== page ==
The cove is encased by striking limestone rocks that create small caves, adding to the charm of Agios Nikolaos. The beach, however, has a rocky seabed and is almost semicircular in shape. Unfortunately, it is often littered with trash brought in by the north winds.

Access to Agios Nikolaos beach is via two poorly maintained dirt roads that start near the motorway, beyond Bali. One of these routes, which first ascends to the antennas at Bombadopirgos peak before descending to the beach, is closed off. The other route approaches the beach from the east, but due to its poor condition, a walk of roughly 10 minutes is required.

  • 4.5 km
  • Glaros beaches
  • Pebbles, Sand
  • Normal
  • Green

Charakas is a region situated approximately 36km to the east of Rethymno and 44km to the west of Heraklion, near Bali. Just half a kilometer east of the Panagia Charakiani Church, a small peninsula forms where the petite beaches of Glaros and Katevati can be found. The major highway that links Heraklion and Rethymno is conveniently close by.

Katevati Beach

Located on the western edge of this peninsula is the small but charming Katevati beach, known for its large pebbles. It boasts spectacular views of the rugged Talean Mountains to the south. Its rocky underbelly makes it an ideal spot for fishing and snorkeling. However, it is unregulated, so visitors are advised to come equipped with necessities such as an umbrella, food, and water. Furthermore, it is shielded from the prevalent northern winds due to its eastern positioning. To the north of the beach, on a hill, there are ruins from an ancient settlement.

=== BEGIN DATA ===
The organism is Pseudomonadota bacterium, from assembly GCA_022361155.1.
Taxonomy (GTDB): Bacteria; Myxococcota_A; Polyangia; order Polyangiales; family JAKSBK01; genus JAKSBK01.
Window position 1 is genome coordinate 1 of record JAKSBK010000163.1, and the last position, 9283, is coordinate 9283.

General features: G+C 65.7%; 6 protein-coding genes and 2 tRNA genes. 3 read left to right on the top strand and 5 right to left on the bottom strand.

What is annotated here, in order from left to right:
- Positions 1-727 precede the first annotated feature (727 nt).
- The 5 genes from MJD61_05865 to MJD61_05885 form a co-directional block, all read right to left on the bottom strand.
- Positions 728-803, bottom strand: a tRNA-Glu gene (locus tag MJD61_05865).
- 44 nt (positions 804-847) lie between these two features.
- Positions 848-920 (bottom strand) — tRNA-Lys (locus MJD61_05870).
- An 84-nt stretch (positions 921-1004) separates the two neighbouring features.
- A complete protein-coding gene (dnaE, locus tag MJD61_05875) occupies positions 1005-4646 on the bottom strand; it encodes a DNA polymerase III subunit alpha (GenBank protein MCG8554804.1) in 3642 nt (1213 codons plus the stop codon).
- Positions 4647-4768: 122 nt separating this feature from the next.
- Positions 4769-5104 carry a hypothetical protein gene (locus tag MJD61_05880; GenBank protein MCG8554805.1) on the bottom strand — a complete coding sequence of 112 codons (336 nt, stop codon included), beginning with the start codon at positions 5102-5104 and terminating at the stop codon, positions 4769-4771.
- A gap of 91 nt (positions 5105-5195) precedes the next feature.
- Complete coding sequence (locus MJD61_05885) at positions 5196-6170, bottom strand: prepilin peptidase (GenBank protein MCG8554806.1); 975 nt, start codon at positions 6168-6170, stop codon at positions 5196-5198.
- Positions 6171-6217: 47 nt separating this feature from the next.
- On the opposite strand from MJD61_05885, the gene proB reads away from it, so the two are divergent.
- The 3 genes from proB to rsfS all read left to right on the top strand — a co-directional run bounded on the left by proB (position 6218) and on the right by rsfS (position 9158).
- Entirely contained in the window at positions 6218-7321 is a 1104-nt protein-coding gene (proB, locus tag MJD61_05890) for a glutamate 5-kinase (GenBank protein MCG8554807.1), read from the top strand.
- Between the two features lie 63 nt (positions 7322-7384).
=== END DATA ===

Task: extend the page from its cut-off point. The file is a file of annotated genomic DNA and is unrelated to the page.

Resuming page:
Glaros Beach

A short distance to the north of the first beach, accessible via a trail starting north of the highway, are the three beautiful beaches of Glaros (also referred to as Glaria or Peristeri) which face west. The beach gets its name from the small, greenish islet of Glaros that’s separated from the shore by a very narrow canal (less than 2m in width). While the shore is sandy, the seabed is rocky, making it an ideal spot for solitude seekers and snorkeling enthusiasts. The northernmost beach, which can be reached by crossing a hill with a Minoan settlement, is considered the most beautiful.